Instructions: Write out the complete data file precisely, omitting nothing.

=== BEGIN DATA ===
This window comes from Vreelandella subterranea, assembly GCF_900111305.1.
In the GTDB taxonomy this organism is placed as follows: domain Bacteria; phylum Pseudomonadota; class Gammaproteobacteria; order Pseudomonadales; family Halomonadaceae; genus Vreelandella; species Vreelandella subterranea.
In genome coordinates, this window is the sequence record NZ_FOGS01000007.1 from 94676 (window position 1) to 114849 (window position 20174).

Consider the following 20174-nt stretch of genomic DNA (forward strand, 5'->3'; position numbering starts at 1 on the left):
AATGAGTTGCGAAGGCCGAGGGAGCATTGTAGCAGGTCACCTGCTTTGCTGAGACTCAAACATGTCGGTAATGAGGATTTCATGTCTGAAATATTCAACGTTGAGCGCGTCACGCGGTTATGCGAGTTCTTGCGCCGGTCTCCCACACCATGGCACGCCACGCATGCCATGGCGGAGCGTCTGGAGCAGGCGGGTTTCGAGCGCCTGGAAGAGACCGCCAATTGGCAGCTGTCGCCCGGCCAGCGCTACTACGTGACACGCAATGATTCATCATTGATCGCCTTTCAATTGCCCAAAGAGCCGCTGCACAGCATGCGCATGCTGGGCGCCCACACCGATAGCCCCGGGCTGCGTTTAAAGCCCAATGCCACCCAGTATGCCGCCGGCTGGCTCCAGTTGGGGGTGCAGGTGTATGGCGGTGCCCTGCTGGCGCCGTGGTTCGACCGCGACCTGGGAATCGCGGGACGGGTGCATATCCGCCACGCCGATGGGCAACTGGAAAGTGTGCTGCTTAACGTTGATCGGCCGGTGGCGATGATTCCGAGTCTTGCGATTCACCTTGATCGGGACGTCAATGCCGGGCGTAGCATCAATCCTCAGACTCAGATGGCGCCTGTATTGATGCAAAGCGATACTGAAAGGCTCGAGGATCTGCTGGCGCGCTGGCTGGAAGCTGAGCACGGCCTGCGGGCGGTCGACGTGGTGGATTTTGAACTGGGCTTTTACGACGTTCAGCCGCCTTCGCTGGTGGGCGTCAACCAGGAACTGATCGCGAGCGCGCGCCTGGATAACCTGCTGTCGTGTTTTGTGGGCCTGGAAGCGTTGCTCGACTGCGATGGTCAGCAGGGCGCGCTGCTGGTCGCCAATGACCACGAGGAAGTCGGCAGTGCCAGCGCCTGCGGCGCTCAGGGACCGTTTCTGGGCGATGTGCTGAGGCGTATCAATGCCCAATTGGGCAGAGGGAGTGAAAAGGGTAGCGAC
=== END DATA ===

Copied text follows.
This window comes from Vreelandella subterranea, assembly GCF_900111305.1.
In the GTDB taxonomy this organism is placed as follows: domain Bacteria; phylum Pseudomonadota; class Gammaproteobacteria; order Pseudomonadales; family Halomonadaceae; genus Vreelandella; species Vreelandella subterranea.
In genome coordinates, this window is the sequence record NZ_FOGS01000007.1 from 94676 (window position 1) to 114849 (window position 20174).

Consider the following 20174-nt stretch of genomic DNA (forward strand, 5'->3'; position numbering starts at 1 on the left):
AATGAGTTGCGAAGGCCGAGGGAGCATTGTAGCAGGTCACCTGCTTTGCTGAGACTCAAACATGTCGGTAATGAGGATTTCATGTCTGAAATATTCAACGTTGAGCGCGTCACGCGGTTATGCGAGTTCTTGCGCCGGTCTCCCACACCATGGCACGCCACGCATGCCATGGCGGAGCGTCTGGAGCAGGCGGGTTTCGAGCGCCTGGAAGAGACCGCCAATTGGCAGCTGTCGCCCGGCCAGCGCTACTACGTGACACGCAATGATTCATCATTGATCGCCTTTCAATTGCCCAAAGAGCCGCTGCACAGCATGCGCATGCTGGGCGCCCACACCGATAGCCCCGGGCTGCGTTTAAAGCCCAATGCCACCCAGTATGCCGCCGGCTGGCTCCAGTTGGGGGTGCAGGTGTATGGCGGTGCCCTGCTGGCGCCGTGGTTCGACCGCGACCTGGGAATCGCGGGACGGGTGCATATCCGCCACGCCGATGGGCAACTGGAAAGTGTGCTGCTTAACGTTGATCGGCCGGTGGCGATGATTCCGAGTCTTGCGATTCACCTTGATCGGGACGTCAATGCCGGGCGTAGCATCAATCCTCAGACTCAGATGGCGCCTGTATTGATGCAAAGCGATACTGAAAGGCTCGAGGATCTGCTGGCGCGCTGGCTGGAAGCTGAGCACGGCCTGCGGGCGGTCGACGTGGTGGATTTTGAACTGGGCTTTTACGACGTTCAGCCGCCTTCGCTGGTGGGCGTCAACCAGGAACTGATCGCGAGCGCGCGCCTGGATAACCTGCTGTCGTGTTTTGTGGGCCTGGAAGCGTTGCTCGACTGCGATGGTCAGCAGGGCGCGCTGCTGGTCGCCAATGACCACGAGGAAGTCGGCAGTGCCAGCGCCTGCGGCGCTCAGGGACCGTTTCTGGGCGATGTGCTGAGGCGTATCAATGCCCAATTGGGCAGAGGGAGTGAAAAGGGTAGCGAC